My favorite playing of his were with Framton's Camel and Humble Pie. Of course anyone can sound good with Steve Mariott at the wheel.
 

uriah1

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Saw his first tour in 76 or 77 after split with Humble Pie or Camel.
Camel name was on gig crates.
It was in West Palm Beach with Gary Wright the opening act.

He was darn good. Ya the talk box was weird, especially if you ingested organics before show.
I think I like Joe Walsh talk box stuff better.
 

Fiesta Red

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I always dug Joe Walsh’s talk box/talk bag excursions more than anyone else’s…but because he didn’t use it on every song, I never thought of it as too much if a gimmick, just a tool that he used—even though he was known for using it, it didn’t define him.

I started choosing my own music right around the time Van Halen’s 1984 came out. I never considered the evolution of the band (or ZZ Top’s Eliminator, which came out around the same time and also included synths) as a sellout…even after I discovered those band’s older music, I didn’t think it was a bad thing—it was just a new chapter in their book.

Along the way, due to classic rock radio, I discovered Frampton Comes Alive and “Do You Feel Like I Do”…much like several other (read in drunken-redneck-at-the-lake growly yell) “EPIC!!!” songs (Stairway to Heaven, Freebird, etc), it was entertaining and groundbreaking the first 1.6 million times I heard it.
The second 1.6 million times I heard it, it was still somewhat impressive.
The third 1.6 million times has been tiresome, and I rarely let the(se) song(s) go beyond a couple of notes or measures.

I still think these songs were made popular by DJs who either needed to take a smoke break or take a poop.
 

basher

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It's funny how people hear "Frampton" and immediately think of the talkbox. He used it on two songs that I can think of, Do You Feel Like I Do and Show Me the Way. Are there any others?

I've got nothing but respect for him anyway. We saw his farewell tour show in DC and he blew the roof off the hall. I hadn't realized what a total monster player he is.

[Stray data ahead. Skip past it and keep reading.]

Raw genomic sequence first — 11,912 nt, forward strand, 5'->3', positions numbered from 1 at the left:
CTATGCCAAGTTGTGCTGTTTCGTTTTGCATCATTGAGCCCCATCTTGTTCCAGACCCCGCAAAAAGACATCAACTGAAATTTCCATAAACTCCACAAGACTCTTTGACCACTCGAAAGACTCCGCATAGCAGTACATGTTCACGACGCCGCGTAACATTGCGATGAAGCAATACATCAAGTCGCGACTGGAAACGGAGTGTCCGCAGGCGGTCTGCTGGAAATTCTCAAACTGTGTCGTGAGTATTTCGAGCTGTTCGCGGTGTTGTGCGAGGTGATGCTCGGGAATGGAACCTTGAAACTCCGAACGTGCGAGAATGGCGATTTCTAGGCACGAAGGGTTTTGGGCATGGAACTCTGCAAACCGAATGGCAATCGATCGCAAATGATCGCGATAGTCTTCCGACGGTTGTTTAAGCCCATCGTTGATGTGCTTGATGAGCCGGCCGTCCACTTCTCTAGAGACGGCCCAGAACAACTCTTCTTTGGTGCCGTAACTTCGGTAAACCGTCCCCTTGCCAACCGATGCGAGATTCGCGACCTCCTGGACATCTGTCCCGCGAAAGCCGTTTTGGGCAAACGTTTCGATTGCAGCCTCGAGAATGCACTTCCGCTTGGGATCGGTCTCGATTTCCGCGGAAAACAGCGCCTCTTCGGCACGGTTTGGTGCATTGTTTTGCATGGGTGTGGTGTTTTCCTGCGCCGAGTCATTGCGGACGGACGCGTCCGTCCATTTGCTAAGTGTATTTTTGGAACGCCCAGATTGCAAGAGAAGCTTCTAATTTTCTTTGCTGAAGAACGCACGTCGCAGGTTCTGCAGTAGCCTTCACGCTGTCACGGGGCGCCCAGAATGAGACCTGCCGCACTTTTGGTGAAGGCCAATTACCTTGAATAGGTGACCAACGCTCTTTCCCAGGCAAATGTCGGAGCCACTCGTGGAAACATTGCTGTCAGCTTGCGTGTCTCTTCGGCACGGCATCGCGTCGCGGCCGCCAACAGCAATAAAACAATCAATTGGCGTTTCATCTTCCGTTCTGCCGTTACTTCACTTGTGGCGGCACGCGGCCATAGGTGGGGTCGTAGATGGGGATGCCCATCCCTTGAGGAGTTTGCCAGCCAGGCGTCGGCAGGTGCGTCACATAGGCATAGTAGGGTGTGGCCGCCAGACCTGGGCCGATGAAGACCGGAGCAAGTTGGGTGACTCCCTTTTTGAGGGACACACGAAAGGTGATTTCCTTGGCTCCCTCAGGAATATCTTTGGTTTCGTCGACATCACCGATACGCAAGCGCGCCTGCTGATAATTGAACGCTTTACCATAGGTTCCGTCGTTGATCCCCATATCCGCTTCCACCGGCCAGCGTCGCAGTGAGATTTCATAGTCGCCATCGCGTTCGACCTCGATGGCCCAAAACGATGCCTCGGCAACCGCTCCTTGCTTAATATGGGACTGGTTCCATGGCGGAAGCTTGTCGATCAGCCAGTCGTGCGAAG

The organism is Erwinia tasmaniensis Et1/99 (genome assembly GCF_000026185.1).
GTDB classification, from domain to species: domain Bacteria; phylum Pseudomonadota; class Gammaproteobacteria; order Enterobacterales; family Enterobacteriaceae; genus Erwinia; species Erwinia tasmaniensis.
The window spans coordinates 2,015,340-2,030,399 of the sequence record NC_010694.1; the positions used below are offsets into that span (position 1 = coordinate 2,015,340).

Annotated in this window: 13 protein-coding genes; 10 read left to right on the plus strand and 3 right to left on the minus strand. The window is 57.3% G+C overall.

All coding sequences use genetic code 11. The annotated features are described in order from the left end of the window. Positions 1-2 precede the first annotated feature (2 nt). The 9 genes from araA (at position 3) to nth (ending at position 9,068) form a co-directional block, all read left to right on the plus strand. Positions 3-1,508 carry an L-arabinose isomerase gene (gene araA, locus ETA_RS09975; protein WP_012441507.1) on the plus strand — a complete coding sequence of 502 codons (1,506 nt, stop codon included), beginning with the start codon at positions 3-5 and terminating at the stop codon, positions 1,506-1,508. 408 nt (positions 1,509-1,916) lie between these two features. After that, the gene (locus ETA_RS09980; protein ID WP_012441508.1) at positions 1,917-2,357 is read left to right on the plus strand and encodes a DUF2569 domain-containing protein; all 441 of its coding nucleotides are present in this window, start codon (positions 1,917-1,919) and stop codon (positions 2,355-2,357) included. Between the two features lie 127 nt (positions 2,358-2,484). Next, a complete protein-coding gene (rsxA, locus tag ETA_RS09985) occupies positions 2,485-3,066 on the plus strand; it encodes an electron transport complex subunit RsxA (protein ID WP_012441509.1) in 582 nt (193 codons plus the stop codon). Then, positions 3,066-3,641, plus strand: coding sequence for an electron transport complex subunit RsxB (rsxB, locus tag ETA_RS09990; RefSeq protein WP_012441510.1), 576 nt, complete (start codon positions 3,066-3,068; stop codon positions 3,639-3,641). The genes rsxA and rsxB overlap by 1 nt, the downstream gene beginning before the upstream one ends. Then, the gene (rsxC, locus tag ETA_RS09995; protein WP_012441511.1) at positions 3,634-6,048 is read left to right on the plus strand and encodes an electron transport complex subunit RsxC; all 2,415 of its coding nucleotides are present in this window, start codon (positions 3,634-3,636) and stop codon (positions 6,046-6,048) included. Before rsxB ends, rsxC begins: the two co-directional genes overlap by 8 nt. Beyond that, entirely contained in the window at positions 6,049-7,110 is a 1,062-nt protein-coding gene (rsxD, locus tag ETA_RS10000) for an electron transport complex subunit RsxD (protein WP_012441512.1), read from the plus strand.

Gaz_

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I saw Pete, I was 13, he was on a UK tour with Deep Purple and Thunder. If I'm honest, I knew thunder and purple alot more than I knew Frampton.

If I'm being completly honest, we'd planned Framptons middle set as "wandering around time" (in my defence I was 13, with a mate and no supervision!). I'd never really heard of him, and was mainly into Iron Maiden at the time, but a chance to see Thunder and Purple was impossible to miss.

Frampton came out and absolutlely wailed. What a player. I've been a fan ever since. I went to the gift shop and bought a keyring that played the riff from "do you feel like we do" and everything.

I got a notification about his farewell uk tour, he's playing in Stoke, I'm tempted but the tickets are pricey.
 

Peegoo

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I wonder if his actual last name is Frampp.

I mean, Eric Clapton's real last name it Clapp, so, logically...

Peasant: "If she floats in water, she's a duck."

Sir Bedevere: "And therefore..."

All the peasants: "A WITCHHHH! BURN HER!"

:cool:

Frampton is one of those rare players in rock that frequently incorporates chord voicings commonly used in jazz. Two other players that do this are Randy Bachman and Dean DeLeo.